Housing

The American City Not Building Enough Homes

The U.S. residential real estate market has been through extreme changes that have been rare since WWII. Prices exploded upward in the last two years, triggered by low mortgage rates and a preference for living outside large cities. Very recently, there has been a shockingly fast drop in demand and price, based largely on mortgage rates that have doubled in less than a year. Home builders have started to slow or suspend activity as mortgage rates kill demand for new houses. The worst case of this problem is the New York City metro area. A recent survey shows that only one new home building permit was issued for every 38 new jobs.

The National Association of Realtors keeps a Housing Shortage Tracker. The yardstick used for the calculation is new family home permits issued compared to new jobs in 178 metro areas. The historic average nationwide is one permit for every two new jobs.

For the 12-month period that ended in July, there were 497,000 new jobs in the New York-Newark-Jersey City metro. There were 13,229 new family home permits issued in the same period. As part of a review of the information, NAR’s senior economist and director of real estate research told The Hill, “Keep in mind that as more people enter back into the workplace, demand for housing is expected to remain strong as they set their sights on homeownership.”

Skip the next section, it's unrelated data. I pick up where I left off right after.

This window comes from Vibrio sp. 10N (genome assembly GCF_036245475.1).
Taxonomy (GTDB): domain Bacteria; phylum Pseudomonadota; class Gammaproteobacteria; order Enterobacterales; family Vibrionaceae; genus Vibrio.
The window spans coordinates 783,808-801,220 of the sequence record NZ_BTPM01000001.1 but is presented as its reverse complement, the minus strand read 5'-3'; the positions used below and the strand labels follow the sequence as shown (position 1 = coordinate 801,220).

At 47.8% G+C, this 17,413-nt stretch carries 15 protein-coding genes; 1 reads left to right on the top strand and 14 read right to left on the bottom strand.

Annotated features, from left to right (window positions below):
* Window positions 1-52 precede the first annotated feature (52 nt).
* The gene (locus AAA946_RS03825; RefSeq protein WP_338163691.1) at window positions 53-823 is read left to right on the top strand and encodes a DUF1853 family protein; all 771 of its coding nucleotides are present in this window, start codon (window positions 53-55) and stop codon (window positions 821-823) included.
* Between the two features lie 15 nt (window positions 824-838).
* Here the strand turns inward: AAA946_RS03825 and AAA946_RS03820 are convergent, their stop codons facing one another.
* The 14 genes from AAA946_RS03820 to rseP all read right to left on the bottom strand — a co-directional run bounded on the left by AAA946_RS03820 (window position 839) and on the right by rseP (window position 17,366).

Unfortunately, many of the people who want a new home will not be able to afford one. And cities like New York, with extremely high median home values, will represent an even larger challenge to potential home buyers.

Mortgage rates were about 3% for a 30-year fixed-rate mortgage a year ago. That figure is just below 7% today, driven by interest rate increases put into effect by the Federal Reserve to cool inflation. In the last few months, the monthly mortgage payment for new loans has risen hundreds if not thousands of dollars a month due to this rise.

Unfortunately, for home buyers, things will need to get worse before they get better. The Federal Reserve will need to try to bring down inflation with a series of rate hikes that will continue into 2023. Economic activity will slow considerably, and recession is almost certain. People will lose jobs and fall out of the home-buying market. Demand for homes will slacken.

However, the picture is not perfect for an improving housing market from the standpoint of buyers of builders. High interest rates make home construction more expensive. Homebuilders face high costs of borrowing money for construction. Interest rates will eventually need to drop to move construction activity higher.

The variables for the economic models of home prices are dizzying, making a forecast about the housing market’s future impossible. For the time being, there will be a home shortage in New York that will last for years.

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